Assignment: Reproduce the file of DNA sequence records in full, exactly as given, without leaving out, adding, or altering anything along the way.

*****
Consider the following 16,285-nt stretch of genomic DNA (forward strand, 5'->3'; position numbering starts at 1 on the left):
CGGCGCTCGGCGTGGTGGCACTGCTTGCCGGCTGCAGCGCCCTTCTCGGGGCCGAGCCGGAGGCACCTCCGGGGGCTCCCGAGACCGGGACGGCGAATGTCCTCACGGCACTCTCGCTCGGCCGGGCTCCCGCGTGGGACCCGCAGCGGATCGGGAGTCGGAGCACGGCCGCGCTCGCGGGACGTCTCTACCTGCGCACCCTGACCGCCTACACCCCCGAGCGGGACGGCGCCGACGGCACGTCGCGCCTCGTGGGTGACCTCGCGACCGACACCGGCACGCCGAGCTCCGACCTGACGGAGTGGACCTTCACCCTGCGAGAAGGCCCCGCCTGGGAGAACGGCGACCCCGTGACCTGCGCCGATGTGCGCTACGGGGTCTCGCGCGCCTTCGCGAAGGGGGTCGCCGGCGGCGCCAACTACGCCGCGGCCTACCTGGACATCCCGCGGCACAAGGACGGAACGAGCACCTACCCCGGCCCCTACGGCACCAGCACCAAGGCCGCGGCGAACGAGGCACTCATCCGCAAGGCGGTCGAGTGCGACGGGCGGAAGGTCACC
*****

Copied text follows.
Consider the following 16,285-nt stretch of genomic DNA (forward strand, 5'->3'; position numbering starts at 1 on the left):
CGGCGCTCGGCGTGGTGGCACTGCTTGCCGGCTGCAGCGCCCTTCTCGGGGCCGAGCCGGAGGCACCTCCGGGGGCTCCCGAGACCGGGACGGCGAATGTCCTCACGGCACTCTCGCTCGGCCGGGCTCCCGCGTGGGACCCGCAGCGGATCGGGAGTCGGAGCACGGCCGCGCTCGCGGGACGTCTCTACCTGCGCACCCTGACCGCCTACACCCCCGAGCGGGACGGCGCCGACGGCACGTCGCGCCTCGTGGGTGACCTCGCGACCGACACCGGCACGCCGAGCTCCGACCTGACGGAGTGGACCTTCACCCTGCGAGAAGGCCCCGCCTGGGAGAACGGCGACCCCGTGACCTGCGCCGATGTGCGCTACGGGGTCTCGCGCGCCTTCGCGAAGGGGGTCGCCGGCGGCGCCAACTACGCCGCGGCCTACCTGGACATCCCGCGGCACAAGGACGGAACGAGCACCTACCCCGGCCCCTACGGCACCAGCACCAAGGCCGCGGCGAACGAGGCACTCATCCGCAAGGCGGTCGAGTGCGACGGGCGGAAGGTCACC